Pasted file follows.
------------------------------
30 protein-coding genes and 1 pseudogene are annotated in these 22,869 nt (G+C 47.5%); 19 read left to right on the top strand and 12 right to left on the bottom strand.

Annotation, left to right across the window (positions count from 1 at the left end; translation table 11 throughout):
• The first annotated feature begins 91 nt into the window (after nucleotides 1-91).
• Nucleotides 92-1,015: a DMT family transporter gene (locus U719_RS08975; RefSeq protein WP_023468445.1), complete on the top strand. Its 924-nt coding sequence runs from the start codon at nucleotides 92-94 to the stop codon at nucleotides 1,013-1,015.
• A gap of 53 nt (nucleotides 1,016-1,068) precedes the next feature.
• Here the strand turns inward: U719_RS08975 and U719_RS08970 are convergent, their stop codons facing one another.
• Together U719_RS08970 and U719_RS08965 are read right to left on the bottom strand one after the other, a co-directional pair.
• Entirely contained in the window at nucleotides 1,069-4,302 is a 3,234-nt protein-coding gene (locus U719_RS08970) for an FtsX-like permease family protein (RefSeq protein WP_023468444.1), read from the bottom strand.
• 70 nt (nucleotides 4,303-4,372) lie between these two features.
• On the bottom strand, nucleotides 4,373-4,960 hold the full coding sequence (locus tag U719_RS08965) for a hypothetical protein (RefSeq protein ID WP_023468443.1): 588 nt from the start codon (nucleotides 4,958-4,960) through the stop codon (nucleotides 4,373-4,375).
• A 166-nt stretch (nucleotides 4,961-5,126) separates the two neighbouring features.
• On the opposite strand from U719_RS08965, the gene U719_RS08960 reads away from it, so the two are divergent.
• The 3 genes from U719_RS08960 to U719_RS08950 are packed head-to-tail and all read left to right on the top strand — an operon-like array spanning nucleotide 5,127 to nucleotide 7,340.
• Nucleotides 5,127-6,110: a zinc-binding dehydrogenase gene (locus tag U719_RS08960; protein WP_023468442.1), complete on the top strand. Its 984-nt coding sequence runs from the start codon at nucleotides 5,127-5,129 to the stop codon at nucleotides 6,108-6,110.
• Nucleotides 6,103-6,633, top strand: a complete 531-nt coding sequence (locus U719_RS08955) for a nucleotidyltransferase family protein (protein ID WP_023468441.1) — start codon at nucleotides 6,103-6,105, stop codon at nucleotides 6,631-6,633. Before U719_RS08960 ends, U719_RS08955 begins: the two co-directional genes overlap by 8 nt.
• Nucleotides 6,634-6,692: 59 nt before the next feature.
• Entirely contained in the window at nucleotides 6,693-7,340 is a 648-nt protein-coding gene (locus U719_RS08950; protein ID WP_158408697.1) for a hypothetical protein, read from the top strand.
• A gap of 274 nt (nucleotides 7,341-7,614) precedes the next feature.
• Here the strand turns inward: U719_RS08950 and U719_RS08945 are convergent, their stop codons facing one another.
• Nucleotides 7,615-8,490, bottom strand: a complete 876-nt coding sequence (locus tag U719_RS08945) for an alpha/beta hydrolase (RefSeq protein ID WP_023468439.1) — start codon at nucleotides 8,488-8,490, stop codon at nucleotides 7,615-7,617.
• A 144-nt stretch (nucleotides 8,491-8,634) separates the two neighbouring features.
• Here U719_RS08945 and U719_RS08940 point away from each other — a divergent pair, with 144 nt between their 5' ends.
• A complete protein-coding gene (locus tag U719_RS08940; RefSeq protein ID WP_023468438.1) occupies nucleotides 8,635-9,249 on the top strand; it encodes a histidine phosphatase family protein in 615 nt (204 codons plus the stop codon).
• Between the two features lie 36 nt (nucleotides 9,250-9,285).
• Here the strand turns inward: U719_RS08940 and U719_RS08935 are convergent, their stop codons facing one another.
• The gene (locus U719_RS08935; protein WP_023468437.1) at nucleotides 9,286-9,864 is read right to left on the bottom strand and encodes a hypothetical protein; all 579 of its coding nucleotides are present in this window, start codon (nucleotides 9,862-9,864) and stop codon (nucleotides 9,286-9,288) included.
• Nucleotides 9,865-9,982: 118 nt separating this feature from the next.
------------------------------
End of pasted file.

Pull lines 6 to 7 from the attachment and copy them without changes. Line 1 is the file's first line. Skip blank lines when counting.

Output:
• Here the strand turns inward: U719_RS08975 and U719_RS08970 are convergent, their stop codons facing one another.
• Together U719_RS08970 and U719_RS08965 are read right to left on the bottom strand one after the other, a co-directional pair.